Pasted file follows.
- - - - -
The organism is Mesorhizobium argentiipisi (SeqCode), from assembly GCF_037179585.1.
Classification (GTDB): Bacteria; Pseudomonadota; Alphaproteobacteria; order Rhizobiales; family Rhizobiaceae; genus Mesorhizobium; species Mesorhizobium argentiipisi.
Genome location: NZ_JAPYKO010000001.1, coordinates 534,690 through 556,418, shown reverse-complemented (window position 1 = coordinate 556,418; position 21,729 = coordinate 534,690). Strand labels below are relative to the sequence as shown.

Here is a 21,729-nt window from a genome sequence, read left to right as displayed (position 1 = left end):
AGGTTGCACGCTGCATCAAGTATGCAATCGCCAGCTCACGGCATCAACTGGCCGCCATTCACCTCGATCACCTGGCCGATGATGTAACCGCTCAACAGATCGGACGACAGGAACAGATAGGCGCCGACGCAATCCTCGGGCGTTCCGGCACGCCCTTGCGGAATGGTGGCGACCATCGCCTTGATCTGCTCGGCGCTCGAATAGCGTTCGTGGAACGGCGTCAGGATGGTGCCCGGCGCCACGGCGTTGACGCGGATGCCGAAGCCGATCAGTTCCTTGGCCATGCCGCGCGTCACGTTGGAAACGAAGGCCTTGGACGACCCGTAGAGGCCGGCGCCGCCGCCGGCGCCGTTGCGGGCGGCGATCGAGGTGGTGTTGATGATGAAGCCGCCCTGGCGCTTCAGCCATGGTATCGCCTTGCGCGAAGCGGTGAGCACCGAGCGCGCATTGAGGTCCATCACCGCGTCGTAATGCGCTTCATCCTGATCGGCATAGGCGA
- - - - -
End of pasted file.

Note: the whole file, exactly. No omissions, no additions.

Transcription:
The organism is Mesorhizobium argentiipisi (SeqCode), from assembly GCF_037179585.1.
Classification (GTDB): Bacteria; Pseudomonadota; Alphaproteobacteria; order Rhizobiales; family Rhizobiaceae; genus Mesorhizobium; species Mesorhizobium argentiipisi.
Genome location: NZ_JAPYKO010000001.1, coordinates 534,690 through 556,418, shown reverse-complemented (window position 1 = coordinate 556,418; position 21,729 = coordinate 534,690). Strand labels below are relative to the sequence as shown.

Here is a 21,729-nt window from a genome sequence, read left to right as displayed (position 1 = left end):
AGGTTGCACGCTGCATCAAGTATGCAATCGCCAGCTCACGGCATCAACTGGCCGCCATTCACCTCGATCACCTGGCCGATGATGTAACCGCTCAACAGATCGGACGACAGGAACAGATAGGCGCCGACGCAATCCTCGGGCGTTCCGGCACGCCCTTGCGGAATGGTGGCGACCATCGCCTTGATCTGCTCGGCGCTCGAATAGCGTTCGTGGAACGGCGTCAGGATGGTGCCCGGCGCCACGGCGTTGACGCGGATGCCGAAGCCGATCAGTTCCTTGGCCATGCCGCGCGTCACGTTGGAAACGAAGGCCTTGGACGACCCGTAGAGGCCGGCGCCGCCGCCGGCGCCGTTGCGGGCGGCGATCGAGGTGGTGTTGATGATGAAGCCGCCCTGGCGCTTCAGCCATGGTATCGCCTTGCGCGAAGCGGTGAGCACCGAGCGCGCATTGAGGTCCATCACCGCGTCGTAATGCGCTTCATCCTGATCGGCATAGGCGA